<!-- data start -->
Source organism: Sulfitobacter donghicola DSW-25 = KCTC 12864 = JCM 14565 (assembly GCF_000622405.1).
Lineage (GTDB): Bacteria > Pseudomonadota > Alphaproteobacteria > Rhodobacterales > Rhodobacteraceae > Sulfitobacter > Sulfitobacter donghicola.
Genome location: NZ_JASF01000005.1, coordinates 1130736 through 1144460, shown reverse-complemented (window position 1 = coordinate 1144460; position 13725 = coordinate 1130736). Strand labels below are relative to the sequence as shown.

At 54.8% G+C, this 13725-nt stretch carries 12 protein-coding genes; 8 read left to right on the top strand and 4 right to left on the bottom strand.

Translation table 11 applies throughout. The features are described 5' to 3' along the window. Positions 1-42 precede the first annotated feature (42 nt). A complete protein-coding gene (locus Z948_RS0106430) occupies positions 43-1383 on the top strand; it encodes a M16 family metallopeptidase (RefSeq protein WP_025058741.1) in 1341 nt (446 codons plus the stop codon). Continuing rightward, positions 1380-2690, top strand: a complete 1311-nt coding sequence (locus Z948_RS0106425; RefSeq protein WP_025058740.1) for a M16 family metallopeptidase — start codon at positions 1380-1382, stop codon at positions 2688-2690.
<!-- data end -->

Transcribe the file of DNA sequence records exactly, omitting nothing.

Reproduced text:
Source organism: Sulfitobacter donghicola DSW-25 = KCTC 12864 = JCM 14565 (assembly GCF_000622405.1).
Lineage (GTDB): Bacteria > Pseudomonadota > Alphaproteobacteria > Rhodobacterales > Rhodobacteraceae > Sulfitobacter > Sulfitobacter donghicola.
Genome location: NZ_JASF01000005.1, coordinates 1130736 through 1144460, shown reverse-complemented (window position 1 = coordinate 1144460; position 13725 = coordinate 1130736). Strand labels below are relative to the sequence as shown.

At 54.8% G+C, this 13725-nt stretch carries 12 protein-coding genes; 8 read left to right on the top strand and 4 right to left on the bottom strand.

Translation table 11 applies throughout. The features are described 5' to 3' along the window. Positions 1-42 precede the first annotated feature (42 nt). A complete protein-coding gene (locus Z948_RS0106430) occupies positions 43-1383 on the top strand; it encodes a M16 family metallopeptidase (RefSeq protein WP_025058741.1) in 1341 nt (446 codons plus the stop codon). Continuing rightward, positions 1380-2690, top strand: a complete 1311-nt coding sequence (locus Z948_RS0106425; RefSeq protein WP_025058740.1) for a M16 family metallopeptidase — start codon at positions 1380-1382, stop codon at positions 2688-2690.